On Wednesday, November 4, 2015, Justin Trudeau was sworn in as Canada's 43rd Prime Minister. A new chapter in federal Canadian politics began with the Prime Minister's appointment of a new 30-person Liberal cabinet. Dr. Jane Philpott, the Member of Parliament for Markham-Stouffville, was sworn in as Canada's new federal Health Minister.

About the New Health Minister

Dr. Philpott is a family physician and an Associate Professor in Family & Community Medicine at the University of Toronto. From 2008 to 2014 she was the Chief of the Department of Family Medicine at Markham Stouffville Hospital. In addition to practising medicine in Canada, Dr. Philpott worked in the Republic of Niger in West Africa for 10 years, where she practised general medicine and helped to develop a training program for village health workers in the region[1]. She is the founder of 'Give a Day to World AIDS', a movement that has raised millions to help those individuals affected by HIV/AIDS[2].

What Can We Expect?

The Health Minister will have a number of significant and, in some cases, time-sensitive issues to tackle as she steps into this new role.

During the campaign, the Liberal Party made several commitments, including:

New Health Accord  to negotiate a new Health Accord with the provinces and territories, which includes long-term agreement on funding and setting of common national public health delivery standards and goals. The previous Health Accord expired on March 31, 2014[3].

Home Care — to expand and prioritize home care so that Canada's primary-care system incorporates community, home and long-term care (for example investing $3 billion over the next 4 years so that patients can access quality in-home caregivers, financial support for family caregivers and as necessary, palliative care)[4].

Prescription Drugs — to improve access and reduce the cost of prescription drugs. The platform indicated this would include efforts to reduce over-prescribing of drugs, focus on the reporting of adverse effects and facilitate timely approvals for new drugs.

Health Innovation — to work in collaboration with the provinces and territories to move healthcare innovation forward, including by harmonizing appropriate and effective treatments, patient-centred care and overcoming obstacles (for example how to best use genomics in precision medicine).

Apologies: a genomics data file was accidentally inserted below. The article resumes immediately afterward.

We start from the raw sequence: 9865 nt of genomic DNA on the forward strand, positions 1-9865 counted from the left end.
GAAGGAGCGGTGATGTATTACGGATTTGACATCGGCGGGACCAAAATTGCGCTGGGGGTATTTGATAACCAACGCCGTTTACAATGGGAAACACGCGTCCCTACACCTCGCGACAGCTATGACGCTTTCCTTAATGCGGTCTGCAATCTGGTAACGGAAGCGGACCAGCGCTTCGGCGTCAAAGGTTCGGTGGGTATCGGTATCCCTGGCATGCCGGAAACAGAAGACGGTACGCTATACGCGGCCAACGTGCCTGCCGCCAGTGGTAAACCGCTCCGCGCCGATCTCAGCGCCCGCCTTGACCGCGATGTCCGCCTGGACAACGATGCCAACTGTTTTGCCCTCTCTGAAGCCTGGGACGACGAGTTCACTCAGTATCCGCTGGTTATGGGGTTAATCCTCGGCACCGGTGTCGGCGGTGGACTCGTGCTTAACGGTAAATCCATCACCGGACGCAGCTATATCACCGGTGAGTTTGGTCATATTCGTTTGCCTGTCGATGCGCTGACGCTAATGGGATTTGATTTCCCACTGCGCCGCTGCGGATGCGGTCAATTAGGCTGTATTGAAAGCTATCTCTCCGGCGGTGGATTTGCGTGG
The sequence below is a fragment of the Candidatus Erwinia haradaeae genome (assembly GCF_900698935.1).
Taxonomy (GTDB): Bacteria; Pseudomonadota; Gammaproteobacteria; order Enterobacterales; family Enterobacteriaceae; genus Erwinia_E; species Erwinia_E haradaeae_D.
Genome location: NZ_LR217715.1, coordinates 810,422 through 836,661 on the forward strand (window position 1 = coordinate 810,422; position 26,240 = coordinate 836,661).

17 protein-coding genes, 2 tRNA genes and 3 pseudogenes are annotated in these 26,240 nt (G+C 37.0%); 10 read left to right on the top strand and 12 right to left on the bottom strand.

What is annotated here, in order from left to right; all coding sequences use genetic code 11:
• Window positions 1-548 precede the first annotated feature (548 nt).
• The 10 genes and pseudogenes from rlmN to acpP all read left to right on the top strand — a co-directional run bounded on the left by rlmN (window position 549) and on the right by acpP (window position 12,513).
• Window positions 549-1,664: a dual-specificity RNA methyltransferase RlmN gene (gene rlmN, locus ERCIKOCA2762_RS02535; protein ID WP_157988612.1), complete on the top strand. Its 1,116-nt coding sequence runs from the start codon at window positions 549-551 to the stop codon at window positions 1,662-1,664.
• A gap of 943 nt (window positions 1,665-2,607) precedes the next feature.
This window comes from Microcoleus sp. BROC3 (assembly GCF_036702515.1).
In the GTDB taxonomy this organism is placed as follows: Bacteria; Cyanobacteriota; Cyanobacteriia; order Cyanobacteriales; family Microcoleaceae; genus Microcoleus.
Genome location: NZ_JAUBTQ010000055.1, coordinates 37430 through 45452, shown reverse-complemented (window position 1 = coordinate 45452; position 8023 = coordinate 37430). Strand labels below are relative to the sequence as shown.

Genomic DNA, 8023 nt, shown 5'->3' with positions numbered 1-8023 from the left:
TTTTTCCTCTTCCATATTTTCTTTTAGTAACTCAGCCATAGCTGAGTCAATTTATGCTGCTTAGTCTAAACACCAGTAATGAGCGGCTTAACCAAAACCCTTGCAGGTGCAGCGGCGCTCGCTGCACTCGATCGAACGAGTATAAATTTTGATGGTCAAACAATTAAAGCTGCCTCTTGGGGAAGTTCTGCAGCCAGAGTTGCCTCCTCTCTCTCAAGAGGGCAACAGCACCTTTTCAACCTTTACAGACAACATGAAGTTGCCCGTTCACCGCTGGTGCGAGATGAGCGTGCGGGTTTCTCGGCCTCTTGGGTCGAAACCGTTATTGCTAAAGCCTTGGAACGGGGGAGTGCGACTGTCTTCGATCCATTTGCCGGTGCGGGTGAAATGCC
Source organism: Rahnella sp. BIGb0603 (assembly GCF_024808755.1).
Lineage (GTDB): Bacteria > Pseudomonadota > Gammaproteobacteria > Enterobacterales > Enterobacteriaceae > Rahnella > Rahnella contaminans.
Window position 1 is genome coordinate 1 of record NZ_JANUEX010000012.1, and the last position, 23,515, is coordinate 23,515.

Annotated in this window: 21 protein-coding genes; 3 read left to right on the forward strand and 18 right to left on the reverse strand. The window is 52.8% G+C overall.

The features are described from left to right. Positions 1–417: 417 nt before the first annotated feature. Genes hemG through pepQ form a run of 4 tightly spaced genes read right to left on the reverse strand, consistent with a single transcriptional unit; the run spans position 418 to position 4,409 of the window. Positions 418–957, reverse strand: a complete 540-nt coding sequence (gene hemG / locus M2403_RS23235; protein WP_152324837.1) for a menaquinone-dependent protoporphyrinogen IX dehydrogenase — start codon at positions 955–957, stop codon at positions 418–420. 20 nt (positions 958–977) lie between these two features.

Mental Health — to increase the accessibility of integrated, high-quality mental health services including to acute services, tertiary care referrals, housing, primary care and community and multi-disciplinary team management (for example establishing a national Expert Advisory Council on Mental Health to advise on the implementation of the Mental Health Commission's recommendations).

Public Health — to improve the health of children and families by[5]:

  • introducing new regulations for the marketing of unhealthy food and beverages to children (similar to the current model in Quebec);
  • introducing strict regulations for the elimination of trans fats and reducing salt in processed foods;
  • improving food labels that provide details on added sugars and artificial dyes in processed foods;
  • introducing plain packaging requirements for tobacco products;  and
  • increasing funding to the Public Health Agency of Canada to support a national strategy related to increasing vaccination rates and raising awareness of concussions.

Marijuana — to legalize, regulate and restrict access to marijuana. The platform describes the creation of a new federal/provincial/territorial task force with experts from public health, substance abuse and law enforcement to develop a new system of strict marijuana sale, distribution and tax[6].

Physician-Assisted Dying — to convene an all-party special committee to provide recommendations for physician-assisted dying laws[7]. By way of background, on February 6, 2015, the Supreme Court of Canada in Carter v. Canada, struck down theCriminal Code prohibition on physician-assisted dying. The effective date of the decision was delayed by one year to give the federal and provincial authorities time to decide on a course of action. After the election results were delivered, Justin Trudeau (Prime Minister-elect at the time) asked the Supreme Court for an extension of time to study the matter and thoughtfully consider next steps.

With so many significant commitments, the first order of business for the new Health Minister and her team will no doubt be to set clear priorities and establish a well-defined strategy for moving forward.